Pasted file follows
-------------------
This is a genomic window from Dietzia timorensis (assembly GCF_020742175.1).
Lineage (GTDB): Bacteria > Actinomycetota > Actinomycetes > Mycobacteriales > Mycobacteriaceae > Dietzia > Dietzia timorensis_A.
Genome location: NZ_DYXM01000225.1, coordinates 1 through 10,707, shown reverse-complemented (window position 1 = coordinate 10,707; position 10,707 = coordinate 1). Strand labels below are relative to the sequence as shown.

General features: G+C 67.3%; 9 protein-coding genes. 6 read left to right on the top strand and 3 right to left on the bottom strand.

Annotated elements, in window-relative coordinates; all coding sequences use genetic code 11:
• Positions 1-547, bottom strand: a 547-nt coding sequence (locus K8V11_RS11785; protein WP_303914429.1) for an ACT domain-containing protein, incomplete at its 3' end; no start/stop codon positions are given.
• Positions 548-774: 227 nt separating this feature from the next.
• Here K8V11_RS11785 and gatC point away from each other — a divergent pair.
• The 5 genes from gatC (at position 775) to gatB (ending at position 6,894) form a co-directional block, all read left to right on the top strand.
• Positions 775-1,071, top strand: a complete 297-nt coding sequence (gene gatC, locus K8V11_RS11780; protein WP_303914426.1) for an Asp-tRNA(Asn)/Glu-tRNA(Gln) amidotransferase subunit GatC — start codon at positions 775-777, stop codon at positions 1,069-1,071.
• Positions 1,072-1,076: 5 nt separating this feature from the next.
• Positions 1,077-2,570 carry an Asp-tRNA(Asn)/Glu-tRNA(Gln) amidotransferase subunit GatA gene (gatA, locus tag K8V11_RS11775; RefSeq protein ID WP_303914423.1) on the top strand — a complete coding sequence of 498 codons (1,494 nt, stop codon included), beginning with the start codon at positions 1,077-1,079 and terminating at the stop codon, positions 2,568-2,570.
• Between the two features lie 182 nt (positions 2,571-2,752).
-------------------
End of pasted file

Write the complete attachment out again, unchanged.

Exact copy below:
This is a genomic window from Dietzia timorensis (assembly GCF_020742175.1).
Lineage (GTDB): Bacteria > Actinomycetota > Actinomycetes > Mycobacteriales > Mycobacteriaceae > Dietzia > Dietzia timorensis_A.
Genome location: NZ_DYXM01000225.1, coordinates 1 through 10,707, shown reverse-complemented (window position 1 = coordinate 10,707; position 10,707 = coordinate 1). Strand labels below are relative to the sequence as shown.

General features: G+C 67.3%; 9 protein-coding genes. 6 read left to right on the top strand and 3 right to left on the bottom strand.

Annotated elements, in window-relative coordinates; all coding sequences use genetic code 11:
• Positions 1-547, bottom strand: a 547-nt coding sequence (locus K8V11_RS11785; protein WP_303914429.1) for an ACT domain-containing protein, incomplete at its 3' end; no start/stop codon positions are given.
• Positions 548-774: 227 nt separating this feature from the next.
• Here K8V11_RS11785 and gatC point away from each other — a divergent pair.
• The 5 genes from gatC (at position 775) to gatB (ending at position 6,894) form a co-directional block, all read left to right on the top strand.
• Positions 775-1,071, top strand: a complete 297-nt coding sequence (gene gatC, locus K8V11_RS11780; protein WP_303914426.1) for an Asp-tRNA(Asn)/Glu-tRNA(Gln) amidotransferase subunit GatC — start codon at positions 775-777, stop codon at positions 1,069-1,071.
• Positions 1,072-1,076: 5 nt separating this feature from the next.
• Positions 1,077-2,570 carry an Asp-tRNA(Asn)/Glu-tRNA(Gln) amidotransferase subunit GatA gene (gatA, locus tag K8V11_RS11775; RefSeq protein ID WP_303914423.1) on the top strand — a complete coding sequence of 498 codons (1,494 nt, stop codon included), beginning with the start codon at positions 1,077-1,079 and terminating at the stop codon, positions 2,568-2,570.
• Between the two features lie 182 nt (positions 2,571-2,752).